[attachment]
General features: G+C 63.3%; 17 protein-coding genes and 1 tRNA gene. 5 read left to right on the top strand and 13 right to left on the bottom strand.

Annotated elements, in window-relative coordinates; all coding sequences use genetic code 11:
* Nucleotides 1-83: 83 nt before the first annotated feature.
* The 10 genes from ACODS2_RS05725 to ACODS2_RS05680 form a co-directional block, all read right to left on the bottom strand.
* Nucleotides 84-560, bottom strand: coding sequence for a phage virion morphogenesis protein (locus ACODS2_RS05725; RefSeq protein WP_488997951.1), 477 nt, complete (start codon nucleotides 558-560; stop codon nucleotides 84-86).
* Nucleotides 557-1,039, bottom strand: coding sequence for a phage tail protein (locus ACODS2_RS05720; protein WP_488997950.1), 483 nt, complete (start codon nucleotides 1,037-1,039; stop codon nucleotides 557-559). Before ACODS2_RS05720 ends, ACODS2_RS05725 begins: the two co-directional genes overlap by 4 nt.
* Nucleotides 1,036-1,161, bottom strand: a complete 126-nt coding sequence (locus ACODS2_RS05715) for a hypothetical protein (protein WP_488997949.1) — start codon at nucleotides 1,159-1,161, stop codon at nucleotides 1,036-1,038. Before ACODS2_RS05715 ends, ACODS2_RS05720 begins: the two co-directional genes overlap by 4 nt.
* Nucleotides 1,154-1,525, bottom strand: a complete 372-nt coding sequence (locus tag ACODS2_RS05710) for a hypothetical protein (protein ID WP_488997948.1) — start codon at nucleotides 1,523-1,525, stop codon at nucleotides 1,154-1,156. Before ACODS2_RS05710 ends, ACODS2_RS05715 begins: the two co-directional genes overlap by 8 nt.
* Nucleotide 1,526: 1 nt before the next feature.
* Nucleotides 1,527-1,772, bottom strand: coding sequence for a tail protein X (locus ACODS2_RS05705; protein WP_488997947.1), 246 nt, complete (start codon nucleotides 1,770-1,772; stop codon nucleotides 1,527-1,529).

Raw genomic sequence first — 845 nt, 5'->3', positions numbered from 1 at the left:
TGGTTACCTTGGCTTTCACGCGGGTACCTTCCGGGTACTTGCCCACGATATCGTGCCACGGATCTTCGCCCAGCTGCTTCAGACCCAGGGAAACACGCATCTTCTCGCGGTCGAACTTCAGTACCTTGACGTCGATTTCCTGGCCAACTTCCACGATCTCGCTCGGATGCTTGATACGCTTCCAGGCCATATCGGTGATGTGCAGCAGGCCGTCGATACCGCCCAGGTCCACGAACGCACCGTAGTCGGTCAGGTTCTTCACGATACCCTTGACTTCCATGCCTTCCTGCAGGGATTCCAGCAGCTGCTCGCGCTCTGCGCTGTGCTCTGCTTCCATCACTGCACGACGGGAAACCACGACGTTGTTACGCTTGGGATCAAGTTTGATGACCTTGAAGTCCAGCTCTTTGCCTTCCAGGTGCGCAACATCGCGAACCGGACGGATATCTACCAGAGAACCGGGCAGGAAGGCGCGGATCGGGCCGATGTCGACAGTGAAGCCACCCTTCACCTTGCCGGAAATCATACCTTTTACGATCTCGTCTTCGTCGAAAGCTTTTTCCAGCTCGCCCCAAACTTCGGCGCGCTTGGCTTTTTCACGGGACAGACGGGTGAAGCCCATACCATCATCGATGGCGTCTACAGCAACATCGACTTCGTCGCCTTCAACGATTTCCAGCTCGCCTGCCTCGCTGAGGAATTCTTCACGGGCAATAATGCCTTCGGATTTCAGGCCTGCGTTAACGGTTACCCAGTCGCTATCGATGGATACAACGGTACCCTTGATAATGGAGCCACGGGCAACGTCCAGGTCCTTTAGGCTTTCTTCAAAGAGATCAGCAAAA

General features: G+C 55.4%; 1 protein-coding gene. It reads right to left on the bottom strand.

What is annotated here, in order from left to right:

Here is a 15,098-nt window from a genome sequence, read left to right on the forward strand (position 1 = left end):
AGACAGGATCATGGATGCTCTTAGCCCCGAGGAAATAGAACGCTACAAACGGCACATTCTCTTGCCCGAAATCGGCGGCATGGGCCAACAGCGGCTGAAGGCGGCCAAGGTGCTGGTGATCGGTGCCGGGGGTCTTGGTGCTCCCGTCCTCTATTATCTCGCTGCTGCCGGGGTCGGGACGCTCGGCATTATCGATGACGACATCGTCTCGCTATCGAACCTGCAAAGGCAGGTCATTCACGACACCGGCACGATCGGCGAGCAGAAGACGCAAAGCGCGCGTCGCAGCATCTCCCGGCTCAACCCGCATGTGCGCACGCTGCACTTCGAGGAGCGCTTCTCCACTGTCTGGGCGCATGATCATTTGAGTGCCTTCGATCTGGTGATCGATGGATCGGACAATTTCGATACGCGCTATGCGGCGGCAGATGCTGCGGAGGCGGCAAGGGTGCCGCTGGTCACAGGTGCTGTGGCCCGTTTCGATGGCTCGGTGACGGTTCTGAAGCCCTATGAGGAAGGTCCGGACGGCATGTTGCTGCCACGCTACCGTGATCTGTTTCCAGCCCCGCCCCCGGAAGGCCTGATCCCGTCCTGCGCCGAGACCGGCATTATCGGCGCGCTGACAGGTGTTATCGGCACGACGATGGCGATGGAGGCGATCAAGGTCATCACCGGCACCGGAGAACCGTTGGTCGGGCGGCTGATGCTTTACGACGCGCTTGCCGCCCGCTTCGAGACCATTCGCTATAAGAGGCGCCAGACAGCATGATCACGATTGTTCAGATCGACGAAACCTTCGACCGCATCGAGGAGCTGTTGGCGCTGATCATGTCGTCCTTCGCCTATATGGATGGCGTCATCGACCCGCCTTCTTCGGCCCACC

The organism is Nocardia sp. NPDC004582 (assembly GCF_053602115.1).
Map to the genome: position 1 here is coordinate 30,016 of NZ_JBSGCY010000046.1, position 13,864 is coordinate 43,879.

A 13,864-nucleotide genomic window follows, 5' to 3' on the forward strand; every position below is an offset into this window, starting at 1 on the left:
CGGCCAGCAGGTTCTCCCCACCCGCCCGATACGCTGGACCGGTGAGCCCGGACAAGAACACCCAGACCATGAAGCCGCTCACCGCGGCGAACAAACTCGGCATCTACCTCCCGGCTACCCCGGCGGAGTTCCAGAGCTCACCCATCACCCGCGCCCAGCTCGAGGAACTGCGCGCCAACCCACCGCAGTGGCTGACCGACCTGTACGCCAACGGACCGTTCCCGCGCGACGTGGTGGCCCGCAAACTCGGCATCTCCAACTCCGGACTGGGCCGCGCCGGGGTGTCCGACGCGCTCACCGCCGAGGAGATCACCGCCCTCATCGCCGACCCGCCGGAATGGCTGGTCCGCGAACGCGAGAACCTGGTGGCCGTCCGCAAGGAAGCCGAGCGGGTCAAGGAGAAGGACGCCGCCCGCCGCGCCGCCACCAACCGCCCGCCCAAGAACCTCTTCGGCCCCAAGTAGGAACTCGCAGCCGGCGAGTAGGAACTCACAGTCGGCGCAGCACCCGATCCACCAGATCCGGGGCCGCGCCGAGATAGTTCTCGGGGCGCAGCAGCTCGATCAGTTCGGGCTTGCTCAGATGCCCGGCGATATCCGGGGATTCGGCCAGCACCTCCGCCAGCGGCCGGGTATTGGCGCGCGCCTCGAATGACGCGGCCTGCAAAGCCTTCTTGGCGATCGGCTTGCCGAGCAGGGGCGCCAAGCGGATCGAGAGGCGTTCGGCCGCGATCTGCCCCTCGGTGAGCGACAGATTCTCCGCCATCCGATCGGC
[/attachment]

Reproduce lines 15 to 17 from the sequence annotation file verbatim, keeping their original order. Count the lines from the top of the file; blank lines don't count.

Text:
Here is a 15,098-nt window from a genome sequence, read left to right on the forward strand (position 1 = left end):
AGACAGGATCATGGATGCTCTTAGCCCCGAGGAAATAGAACGCTACAAACGGCACATTCTCTTGCCCGAAATCGGCGGCATGGGCCAACAGCGGCTGAAGGCGGCCAAGGTGCTGGTGATCGGTGCCGGGGGTCTTGGTGCTCCCGTCCTCTATTATCTCGCTGCTGCCGGGGTCGGGACGCTCGGCATTATCGATGACGACATCGTCTCGCTATCGAACCTGCAAAGGCAGGTCATTCACGACACCGGCACGATCGGCGAGCAGAAGACGCAAAGCGCGCGTCGCAGCATCTCCCGGCTCAACCCGCATGTGCGCACGCTGCACTTCGAGGAGCGCTTCTCCACTGTCTGGGCGCATGATCATTTGAGTGCCTTCGATCTGGTGATCGATGGATCGGACAATTTCGATACGCGCTATGCGGCGGCAGATGCTGCGGAGGCGGCAAGGGTGCCGCTGGTCACAGGTGCTGTGGCCCGTTTCGATGGCTCGGTGACGGTTCTGAAGCCCTATGAGGAAGGTCCGGACGGCATGTTGCTGCCACGCTACCGTGATCTGTTTCCAGCCCCGCCCCCGGAAGGCCTGATCCCGTCCTGCGCCGAGACCGGCATTATCGGCGCGCTGACAGGTGTTATCGGCACGACGATGGCGATGGAGGCGATCAAGGTCATCACCGGCACCGGAGAACCGTTGGTCGGGCGGCTGATGCTTTACGACGCGCTTGCCGCCCGCTTCGAGACCATTCGCTATAAGAGGCGCCAGACAGCATGATCACGATTGTTCAGATCGACGAAACCTTCGACCGCATCGAGGAGCTGTTGGCGCTGATCATGTCGTCCTTCGCCTATATGGATGGCGTCATCGACCCGCCTTCTTCGGCCCACC

The organism is Nocardia sp. NPDC004582 (assembly GCF_053602115.1).